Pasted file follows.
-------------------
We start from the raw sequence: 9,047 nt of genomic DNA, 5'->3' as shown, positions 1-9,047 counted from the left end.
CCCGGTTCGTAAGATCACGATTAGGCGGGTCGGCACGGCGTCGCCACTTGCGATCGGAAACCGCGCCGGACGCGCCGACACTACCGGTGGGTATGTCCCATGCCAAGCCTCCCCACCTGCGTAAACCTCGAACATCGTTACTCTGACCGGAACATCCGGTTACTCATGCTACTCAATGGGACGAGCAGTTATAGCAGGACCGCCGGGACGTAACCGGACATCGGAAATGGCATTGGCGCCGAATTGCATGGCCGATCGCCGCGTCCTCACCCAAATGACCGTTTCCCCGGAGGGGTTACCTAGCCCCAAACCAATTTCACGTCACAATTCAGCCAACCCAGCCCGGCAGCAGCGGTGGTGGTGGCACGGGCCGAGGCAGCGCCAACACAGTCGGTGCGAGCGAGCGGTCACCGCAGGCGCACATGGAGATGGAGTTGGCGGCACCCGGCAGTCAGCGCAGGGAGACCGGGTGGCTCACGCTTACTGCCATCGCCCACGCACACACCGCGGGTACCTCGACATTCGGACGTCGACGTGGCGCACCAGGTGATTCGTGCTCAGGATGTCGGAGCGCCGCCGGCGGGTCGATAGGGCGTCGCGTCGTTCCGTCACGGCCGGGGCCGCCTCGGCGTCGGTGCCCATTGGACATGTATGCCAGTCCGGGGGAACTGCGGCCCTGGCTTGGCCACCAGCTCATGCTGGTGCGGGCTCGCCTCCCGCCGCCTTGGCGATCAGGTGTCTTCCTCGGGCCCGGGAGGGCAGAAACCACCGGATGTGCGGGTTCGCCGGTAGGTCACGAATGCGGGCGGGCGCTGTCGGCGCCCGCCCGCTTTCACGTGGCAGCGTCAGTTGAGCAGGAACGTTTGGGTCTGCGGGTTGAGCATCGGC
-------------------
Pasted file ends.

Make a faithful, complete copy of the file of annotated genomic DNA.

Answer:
We start from the raw sequence: 9,047 nt of genomic DNA, 5'->3' as shown, positions 1-9,047 counted from the left end.
CCCGGTTCGTAAGATCACGATTAGGCGGGTCGGCACGGCGTCGCCACTTGCGATCGGAAACCGCGCCGGACGCGCCGACACTACCGGTGGGTATGTCCCATGCCAAGCCTCCCCACCTGCGTAAACCTCGAACATCGTTACTCTGACCGGAACATCCGGTTACTCATGCTACTCAATGGGACGAGCAGTTATAGCAGGACCGCCGGGACGTAACCGGACATCGGAAATGGCATTGGCGCCGAATTGCATGGCCGATCGCCGCGTCCTCACCCAAATGACCGTTTCCCCGGAGGGGTTACCTAGCCCCAAACCAATTTCACGTCACAATTCAGCCAACCCAGCCCGGCAGCAGCGGTGGTGGTGGCACGGGCCGAGGCAGCGCCAACACAGTCGGTGCGAGCGAGCGGTCACCGCAGGCGCACATGGAGATGGAGTTGGCGGCACCCGGCAGTCAGCGCAGGGAGACCGGGTGGCTCACGCTTACTGCCATCGCCCACGCACACACCGCGGGTACCTCGACATTCGGACGTCGACGTGGCGCACCAGGTGATTCGTGCTCAGGATGTCGGAGCGCCGCCGGCGGGTCGATAGGGCGTCGCGTCGTTCCGTCACGGCCGGGGCCGCCTCGGCGTCGGTGCCCATTGGACATGTATGCCAGTCCGGGGGAACTGCGGCCCTGGCTTGGCCACCAGCTCATGCTGGTGCGGGCTCGCCTCCCGCCGCCTTGGCGATCAGGTGTCTTCCTCGGGCCCGGGAGGGCAGAAACCACCGGATGTGCGGGTTCGCCGGTAGGTCACGAATGCGGGCGGGCGCTGTCGGCGCCCGCCCGCTTTCACGTGGCAGCGTCAGTTGAGCAGGAACGTTTGGGTCTGCGGGTTGAGCATCGGC